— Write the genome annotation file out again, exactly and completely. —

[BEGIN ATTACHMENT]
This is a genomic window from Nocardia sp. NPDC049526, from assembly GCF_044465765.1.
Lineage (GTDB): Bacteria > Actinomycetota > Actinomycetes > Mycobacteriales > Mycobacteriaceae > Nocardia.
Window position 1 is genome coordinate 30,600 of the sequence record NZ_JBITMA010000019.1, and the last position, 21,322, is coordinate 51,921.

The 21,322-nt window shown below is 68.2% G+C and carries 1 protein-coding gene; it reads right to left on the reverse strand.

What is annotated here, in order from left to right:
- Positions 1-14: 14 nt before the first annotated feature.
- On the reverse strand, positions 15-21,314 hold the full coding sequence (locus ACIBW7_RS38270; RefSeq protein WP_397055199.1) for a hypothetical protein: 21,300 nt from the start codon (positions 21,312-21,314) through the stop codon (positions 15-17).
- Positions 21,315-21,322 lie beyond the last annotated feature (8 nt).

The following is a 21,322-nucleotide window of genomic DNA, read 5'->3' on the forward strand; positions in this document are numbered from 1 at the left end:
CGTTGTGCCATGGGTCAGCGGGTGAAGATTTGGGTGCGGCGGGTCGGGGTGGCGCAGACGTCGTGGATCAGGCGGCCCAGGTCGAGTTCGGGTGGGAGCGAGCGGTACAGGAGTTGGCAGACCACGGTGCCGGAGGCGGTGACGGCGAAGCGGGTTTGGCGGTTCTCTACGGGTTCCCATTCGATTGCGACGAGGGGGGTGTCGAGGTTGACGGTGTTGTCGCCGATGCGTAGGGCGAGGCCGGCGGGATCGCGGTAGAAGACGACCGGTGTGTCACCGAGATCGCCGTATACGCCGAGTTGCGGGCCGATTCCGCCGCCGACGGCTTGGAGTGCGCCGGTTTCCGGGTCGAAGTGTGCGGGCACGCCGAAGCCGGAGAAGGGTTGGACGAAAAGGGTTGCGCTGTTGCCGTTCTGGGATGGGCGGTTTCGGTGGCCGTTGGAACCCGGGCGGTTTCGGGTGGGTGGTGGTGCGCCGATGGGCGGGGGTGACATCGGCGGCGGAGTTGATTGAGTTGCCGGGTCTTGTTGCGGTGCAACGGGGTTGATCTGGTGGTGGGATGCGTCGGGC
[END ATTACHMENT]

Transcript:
This is a genomic window from Nocardia sp. NPDC049526, from assembly GCF_044465765.1.
Lineage (GTDB): Bacteria > Actinomycetota > Actinomycetes > Mycobacteriales > Mycobacteriaceae > Nocardia.
Window position 1 is genome coordinate 30,600 of the sequence record NZ_JBITMA010000019.1, and the last position, 21,322, is coordinate 51,921.

The 21,322-nt window shown below is 68.2% G+C and carries 1 protein-coding gene; it reads right to left on the reverse strand.

What is annotated here, in order from left to right:
- Positions 1-14: 14 nt before the first annotated feature.
- On the reverse strand, positions 15-21,314 hold the full coding sequence (locus ACIBW7_RS38270; RefSeq protein WP_397055199.1) for a hypothetical protein: 21,300 nt from the start codon (positions 21,312-21,314) through the stop codon (positions 15-17).
- Positions 21,315-21,322 lie beyond the last annotated feature (8 nt).

The following is a 21,322-nucleotide window of genomic DNA, read 5'->3' on the forward strand; positions in this document are numbered from 1 at the left end:
CGTTGTGCCATGGGTCAGCGGGTGAAGATTTGGGTGCGGCGGGTCGGGGTGGCGCAGACGTCGTGGATCAGGCGGCCCAGGTCGAGTTCGGGTGGGAGCGAGCGGTACAGGAGTTGGCAGACCACGGTGCCGGAGGCGGTGACGGCGAAGCGGGTTTGGCGGTTCTCTACGGGTTCCCATTCGATTGCGACGAGGGGGGTGTCGAGGTTGACGGTGTTGTCGCCGATGCGTAGGGCGAGGCCGGCGGGATCGCGGTAGAAGACGACCGGTGTGTCACCGAGATCGCCGTATACGCCGAGTTGCGGGCCGATTCCGCCGCCGACGGCTTGGAGTGCGCCGGTTTCCGGGTCGAAGTGTGCGGGCACGCCGAAGCCGGAGAAGGGTTGGACGAAAAGGGTTGCGCTGTTGCCGTTCTGGGATGGGCGGTTTCGGTGGCCGTTGGAACCCGGGCGGTTTCGGGTGGGTGGTGGTGCGCCGATGGGCGGGGGTGACATCGGCGGCGGAGTTGATTGAGTTGCCGGGTCTTGTTGCGGTGCAACGGGGTTGATCTGGTGGTGGGATGCGTCGGGC